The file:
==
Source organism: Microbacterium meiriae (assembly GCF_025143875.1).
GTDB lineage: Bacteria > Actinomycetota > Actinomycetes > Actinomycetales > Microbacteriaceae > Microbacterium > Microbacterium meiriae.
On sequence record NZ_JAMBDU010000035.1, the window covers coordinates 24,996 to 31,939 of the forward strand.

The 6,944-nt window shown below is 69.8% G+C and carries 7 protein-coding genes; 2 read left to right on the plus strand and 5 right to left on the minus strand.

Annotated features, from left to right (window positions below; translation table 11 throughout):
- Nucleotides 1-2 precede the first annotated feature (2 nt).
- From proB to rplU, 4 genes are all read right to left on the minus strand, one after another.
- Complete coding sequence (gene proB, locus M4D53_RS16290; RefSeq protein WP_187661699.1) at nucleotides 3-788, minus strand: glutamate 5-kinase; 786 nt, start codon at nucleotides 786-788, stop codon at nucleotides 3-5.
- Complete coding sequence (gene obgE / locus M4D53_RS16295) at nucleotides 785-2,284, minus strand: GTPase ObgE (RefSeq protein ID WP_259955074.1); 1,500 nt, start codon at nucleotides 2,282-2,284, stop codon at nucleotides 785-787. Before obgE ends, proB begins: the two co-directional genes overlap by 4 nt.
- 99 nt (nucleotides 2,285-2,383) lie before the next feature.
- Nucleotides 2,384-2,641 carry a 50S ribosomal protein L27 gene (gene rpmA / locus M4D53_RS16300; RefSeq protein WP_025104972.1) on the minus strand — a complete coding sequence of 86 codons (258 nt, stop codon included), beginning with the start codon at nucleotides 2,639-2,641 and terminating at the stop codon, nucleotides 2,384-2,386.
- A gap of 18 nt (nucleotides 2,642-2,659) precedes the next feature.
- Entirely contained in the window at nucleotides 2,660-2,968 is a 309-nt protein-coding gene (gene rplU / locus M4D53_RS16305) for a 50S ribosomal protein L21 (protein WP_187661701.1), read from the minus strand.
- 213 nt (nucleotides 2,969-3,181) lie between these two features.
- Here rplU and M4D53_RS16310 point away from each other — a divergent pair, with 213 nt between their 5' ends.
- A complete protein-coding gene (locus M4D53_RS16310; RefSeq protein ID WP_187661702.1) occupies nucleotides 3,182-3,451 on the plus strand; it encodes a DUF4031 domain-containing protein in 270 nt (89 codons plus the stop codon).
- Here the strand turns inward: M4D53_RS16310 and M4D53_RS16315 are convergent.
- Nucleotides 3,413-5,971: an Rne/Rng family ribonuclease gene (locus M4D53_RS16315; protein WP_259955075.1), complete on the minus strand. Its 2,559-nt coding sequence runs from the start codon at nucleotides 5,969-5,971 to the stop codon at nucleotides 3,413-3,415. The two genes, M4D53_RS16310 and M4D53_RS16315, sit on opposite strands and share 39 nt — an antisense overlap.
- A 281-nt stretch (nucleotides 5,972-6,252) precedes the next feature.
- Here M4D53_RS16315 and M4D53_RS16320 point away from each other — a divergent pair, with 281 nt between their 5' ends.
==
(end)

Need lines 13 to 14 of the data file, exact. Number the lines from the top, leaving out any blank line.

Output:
- Entirely contained in the window at nucleotides 2,660-2,968 is a 309-nt protein-coding gene (gene rplU / locus M4D53_RS16305) for a 50S ribosomal protein L21 (protein WP_187661701.1), read from the minus strand.
- 213 nt (nucleotides 2,969-3,181) lie between these two features.